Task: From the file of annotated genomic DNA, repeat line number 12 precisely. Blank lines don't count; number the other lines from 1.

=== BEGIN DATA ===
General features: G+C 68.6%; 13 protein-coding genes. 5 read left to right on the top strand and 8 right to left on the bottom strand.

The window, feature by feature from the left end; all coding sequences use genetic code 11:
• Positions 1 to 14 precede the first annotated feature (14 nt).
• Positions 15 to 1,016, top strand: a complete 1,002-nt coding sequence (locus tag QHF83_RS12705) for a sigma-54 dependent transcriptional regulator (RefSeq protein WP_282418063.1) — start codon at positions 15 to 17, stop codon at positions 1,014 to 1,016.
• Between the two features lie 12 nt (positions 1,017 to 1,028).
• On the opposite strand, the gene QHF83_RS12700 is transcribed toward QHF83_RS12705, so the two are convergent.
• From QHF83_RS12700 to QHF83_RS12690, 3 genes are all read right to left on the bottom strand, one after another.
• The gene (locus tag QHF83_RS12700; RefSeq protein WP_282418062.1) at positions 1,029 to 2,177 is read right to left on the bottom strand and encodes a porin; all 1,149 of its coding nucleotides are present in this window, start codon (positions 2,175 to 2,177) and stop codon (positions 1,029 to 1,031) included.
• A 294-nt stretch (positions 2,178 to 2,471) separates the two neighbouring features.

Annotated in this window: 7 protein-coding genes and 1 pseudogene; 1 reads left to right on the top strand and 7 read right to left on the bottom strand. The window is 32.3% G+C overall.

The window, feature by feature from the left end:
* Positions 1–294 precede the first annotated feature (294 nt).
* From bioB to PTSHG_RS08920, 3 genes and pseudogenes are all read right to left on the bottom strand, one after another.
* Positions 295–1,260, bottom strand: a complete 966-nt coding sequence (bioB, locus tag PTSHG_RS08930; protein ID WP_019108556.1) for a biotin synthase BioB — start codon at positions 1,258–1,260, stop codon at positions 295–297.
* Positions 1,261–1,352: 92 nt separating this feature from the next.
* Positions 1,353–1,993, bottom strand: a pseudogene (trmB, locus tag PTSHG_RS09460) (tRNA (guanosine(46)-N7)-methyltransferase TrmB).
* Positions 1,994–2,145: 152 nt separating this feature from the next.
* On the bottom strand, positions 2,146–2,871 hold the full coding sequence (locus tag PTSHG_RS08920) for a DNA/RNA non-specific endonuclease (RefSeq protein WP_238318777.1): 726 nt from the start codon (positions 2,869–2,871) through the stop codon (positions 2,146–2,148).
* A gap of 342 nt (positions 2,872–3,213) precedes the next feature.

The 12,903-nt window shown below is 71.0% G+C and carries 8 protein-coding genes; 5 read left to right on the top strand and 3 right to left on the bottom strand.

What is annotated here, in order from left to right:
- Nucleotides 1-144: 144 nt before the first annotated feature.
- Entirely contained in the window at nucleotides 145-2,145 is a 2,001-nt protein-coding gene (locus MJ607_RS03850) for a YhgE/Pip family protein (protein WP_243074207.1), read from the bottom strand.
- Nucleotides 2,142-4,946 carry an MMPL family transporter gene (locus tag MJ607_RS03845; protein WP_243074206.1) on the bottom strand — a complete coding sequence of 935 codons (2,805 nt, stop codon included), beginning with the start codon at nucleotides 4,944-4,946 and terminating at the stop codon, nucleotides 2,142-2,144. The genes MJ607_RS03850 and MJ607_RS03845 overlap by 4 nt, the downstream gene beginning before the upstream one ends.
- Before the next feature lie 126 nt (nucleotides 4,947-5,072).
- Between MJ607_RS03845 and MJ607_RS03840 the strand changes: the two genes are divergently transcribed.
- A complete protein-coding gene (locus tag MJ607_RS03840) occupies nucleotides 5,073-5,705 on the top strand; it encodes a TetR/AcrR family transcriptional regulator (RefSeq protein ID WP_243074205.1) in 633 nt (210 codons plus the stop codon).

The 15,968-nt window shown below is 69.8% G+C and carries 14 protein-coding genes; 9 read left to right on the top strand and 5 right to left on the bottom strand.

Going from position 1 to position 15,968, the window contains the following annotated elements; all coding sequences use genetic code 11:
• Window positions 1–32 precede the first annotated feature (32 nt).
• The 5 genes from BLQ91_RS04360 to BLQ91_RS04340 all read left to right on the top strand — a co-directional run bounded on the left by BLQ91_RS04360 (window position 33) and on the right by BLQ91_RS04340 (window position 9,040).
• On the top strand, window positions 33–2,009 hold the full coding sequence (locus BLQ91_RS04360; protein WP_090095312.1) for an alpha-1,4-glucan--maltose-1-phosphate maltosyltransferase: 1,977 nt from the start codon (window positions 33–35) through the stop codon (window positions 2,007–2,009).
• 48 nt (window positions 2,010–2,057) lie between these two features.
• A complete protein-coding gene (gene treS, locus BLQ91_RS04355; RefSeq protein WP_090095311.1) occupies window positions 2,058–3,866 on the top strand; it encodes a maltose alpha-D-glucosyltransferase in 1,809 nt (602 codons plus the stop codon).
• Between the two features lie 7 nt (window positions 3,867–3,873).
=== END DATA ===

* Positions 1–294 precede the first annotated feature (294 nt).